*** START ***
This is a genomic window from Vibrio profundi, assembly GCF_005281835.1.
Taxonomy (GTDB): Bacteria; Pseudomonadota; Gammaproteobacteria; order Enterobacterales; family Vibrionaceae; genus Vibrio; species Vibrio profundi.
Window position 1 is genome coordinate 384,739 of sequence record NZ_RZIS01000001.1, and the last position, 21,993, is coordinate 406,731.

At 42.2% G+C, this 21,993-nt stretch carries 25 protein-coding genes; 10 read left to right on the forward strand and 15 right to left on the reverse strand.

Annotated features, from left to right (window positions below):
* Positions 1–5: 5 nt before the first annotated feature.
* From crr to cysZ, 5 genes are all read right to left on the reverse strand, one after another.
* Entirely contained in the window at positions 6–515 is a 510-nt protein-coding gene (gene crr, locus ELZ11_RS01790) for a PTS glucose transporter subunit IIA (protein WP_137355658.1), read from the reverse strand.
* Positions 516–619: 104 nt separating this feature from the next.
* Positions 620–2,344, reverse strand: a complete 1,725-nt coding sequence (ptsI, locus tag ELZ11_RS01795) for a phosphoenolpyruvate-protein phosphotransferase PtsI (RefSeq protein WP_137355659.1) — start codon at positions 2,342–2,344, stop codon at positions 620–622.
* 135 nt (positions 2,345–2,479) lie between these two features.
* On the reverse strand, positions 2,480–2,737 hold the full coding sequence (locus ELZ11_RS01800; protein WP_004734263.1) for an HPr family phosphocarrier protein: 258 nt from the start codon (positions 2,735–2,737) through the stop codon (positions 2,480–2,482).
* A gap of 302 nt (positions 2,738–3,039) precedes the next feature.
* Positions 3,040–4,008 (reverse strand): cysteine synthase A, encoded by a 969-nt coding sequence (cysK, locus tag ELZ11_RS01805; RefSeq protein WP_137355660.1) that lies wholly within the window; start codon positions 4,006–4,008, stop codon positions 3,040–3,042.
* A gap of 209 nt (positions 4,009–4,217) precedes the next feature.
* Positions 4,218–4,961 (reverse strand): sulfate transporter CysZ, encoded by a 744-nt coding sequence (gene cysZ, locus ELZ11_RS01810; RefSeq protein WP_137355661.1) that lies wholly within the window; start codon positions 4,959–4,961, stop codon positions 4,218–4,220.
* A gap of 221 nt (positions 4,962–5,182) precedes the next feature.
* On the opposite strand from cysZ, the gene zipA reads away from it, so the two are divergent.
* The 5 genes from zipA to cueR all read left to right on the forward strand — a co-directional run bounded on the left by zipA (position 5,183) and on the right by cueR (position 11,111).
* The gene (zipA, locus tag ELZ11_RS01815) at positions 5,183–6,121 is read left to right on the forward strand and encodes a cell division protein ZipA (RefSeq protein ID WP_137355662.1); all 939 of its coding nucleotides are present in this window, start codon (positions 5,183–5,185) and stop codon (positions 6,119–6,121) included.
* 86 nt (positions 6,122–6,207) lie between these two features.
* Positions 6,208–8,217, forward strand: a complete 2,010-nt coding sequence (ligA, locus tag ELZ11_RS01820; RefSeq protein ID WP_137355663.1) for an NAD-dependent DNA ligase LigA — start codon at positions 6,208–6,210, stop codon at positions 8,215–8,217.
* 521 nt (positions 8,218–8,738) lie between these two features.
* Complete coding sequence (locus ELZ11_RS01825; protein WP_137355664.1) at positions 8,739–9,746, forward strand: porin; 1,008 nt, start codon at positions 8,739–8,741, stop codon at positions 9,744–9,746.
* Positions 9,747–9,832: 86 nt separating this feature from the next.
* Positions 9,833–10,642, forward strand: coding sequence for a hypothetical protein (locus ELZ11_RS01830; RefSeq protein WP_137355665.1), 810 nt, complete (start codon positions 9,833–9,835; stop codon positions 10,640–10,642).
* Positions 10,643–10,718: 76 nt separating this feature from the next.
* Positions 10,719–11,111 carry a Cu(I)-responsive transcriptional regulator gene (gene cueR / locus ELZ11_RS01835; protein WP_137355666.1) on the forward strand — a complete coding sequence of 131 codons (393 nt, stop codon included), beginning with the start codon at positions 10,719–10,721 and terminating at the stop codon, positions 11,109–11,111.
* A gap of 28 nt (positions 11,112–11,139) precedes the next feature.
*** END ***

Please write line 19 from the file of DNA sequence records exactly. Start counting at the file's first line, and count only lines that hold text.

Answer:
* The 5 genes from zipA to cueR all read left to right on the forward strand — a co-directional run bounded on the left by zipA (position 5,183) and on the right by cueR (position 11,111).